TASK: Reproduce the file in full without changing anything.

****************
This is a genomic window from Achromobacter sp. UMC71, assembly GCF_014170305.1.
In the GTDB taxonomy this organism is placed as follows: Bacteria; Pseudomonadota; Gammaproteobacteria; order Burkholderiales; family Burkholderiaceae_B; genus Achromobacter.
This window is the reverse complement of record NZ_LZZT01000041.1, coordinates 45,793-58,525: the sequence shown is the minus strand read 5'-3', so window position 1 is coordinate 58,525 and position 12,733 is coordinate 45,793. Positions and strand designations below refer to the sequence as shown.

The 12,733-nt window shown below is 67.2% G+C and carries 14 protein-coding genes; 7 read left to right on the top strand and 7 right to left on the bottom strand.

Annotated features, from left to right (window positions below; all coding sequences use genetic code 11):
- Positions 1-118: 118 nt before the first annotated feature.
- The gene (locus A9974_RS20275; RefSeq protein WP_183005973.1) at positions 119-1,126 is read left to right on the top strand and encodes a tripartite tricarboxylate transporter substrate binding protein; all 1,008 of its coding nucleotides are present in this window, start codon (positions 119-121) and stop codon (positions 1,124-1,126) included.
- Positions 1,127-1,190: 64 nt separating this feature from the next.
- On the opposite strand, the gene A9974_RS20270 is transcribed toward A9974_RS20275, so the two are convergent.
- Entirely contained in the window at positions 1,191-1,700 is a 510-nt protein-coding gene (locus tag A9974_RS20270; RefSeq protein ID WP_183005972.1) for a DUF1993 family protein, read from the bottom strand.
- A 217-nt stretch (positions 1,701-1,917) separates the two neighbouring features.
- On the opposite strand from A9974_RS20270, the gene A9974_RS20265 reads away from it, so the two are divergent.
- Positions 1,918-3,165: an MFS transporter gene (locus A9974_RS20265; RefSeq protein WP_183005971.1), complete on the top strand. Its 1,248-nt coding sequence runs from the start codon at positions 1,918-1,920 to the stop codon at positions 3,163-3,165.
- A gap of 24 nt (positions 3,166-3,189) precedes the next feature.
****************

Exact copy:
This is a genomic window from Achromobacter sp. UMC71, assembly GCF_014170305.1.
In the GTDB taxonomy this organism is placed as follows: Bacteria; Pseudomonadota; Gammaproteobacteria; order Burkholderiales; family Burkholderiaceae_B; genus Achromobacter.
This window is the reverse complement of record NZ_LZZT01000041.1, coordinates 45,793-58,525: the sequence shown is the minus strand read 5'-3', so window position 1 is coordinate 58,525 and position 12,733 is coordinate 45,793. Positions and strand designations below refer to the sequence as shown.

The 12,733-nt window shown below is 67.2% G+C and carries 14 protein-coding genes; 7 read left to right on the top strand and 7 right to left on the bottom strand.

Annotated features, from left to right (window positions below; all coding sequences use genetic code 11):
- Positions 1-118: 118 nt before the first annotated feature.
- The gene (locus A9974_RS20275; RefSeq protein WP_183005973.1) at positions 119-1,126 is read left to right on the top strand and encodes a tripartite tricarboxylate transporter substrate binding protein; all 1,008 of its coding nucleotides are present in this window, start codon (positions 119-121) and stop codon (positions 1,124-1,126) included.
- Positions 1,127-1,190: 64 nt separating this feature from the next.
- On the opposite strand, the gene A9974_RS20270 is transcribed toward A9974_RS20275, so the two are convergent.
- Entirely contained in the window at positions 1,191-1,700 is a 510-nt protein-coding gene (locus tag A9974_RS20270; RefSeq protein ID WP_183005972.1) for a DUF1993 family protein, read from the bottom strand.
- A 217-nt stretch (positions 1,701-1,917) separates the two neighbouring features.
- On the opposite strand from A9974_RS20270, the gene A9974_RS20265 reads away from it, so the two are divergent.
- Positions 1,918-3,165: an MFS transporter gene (locus A9974_RS20265; RefSeq protein WP_183005971.1), complete on the top strand. Its 1,248-nt coding sequence runs from the start codon at positions 1,918-1,920 to the stop codon at positions 3,163-3,165.
- A gap of 24 nt (positions 3,166-3,189) precedes the next feature.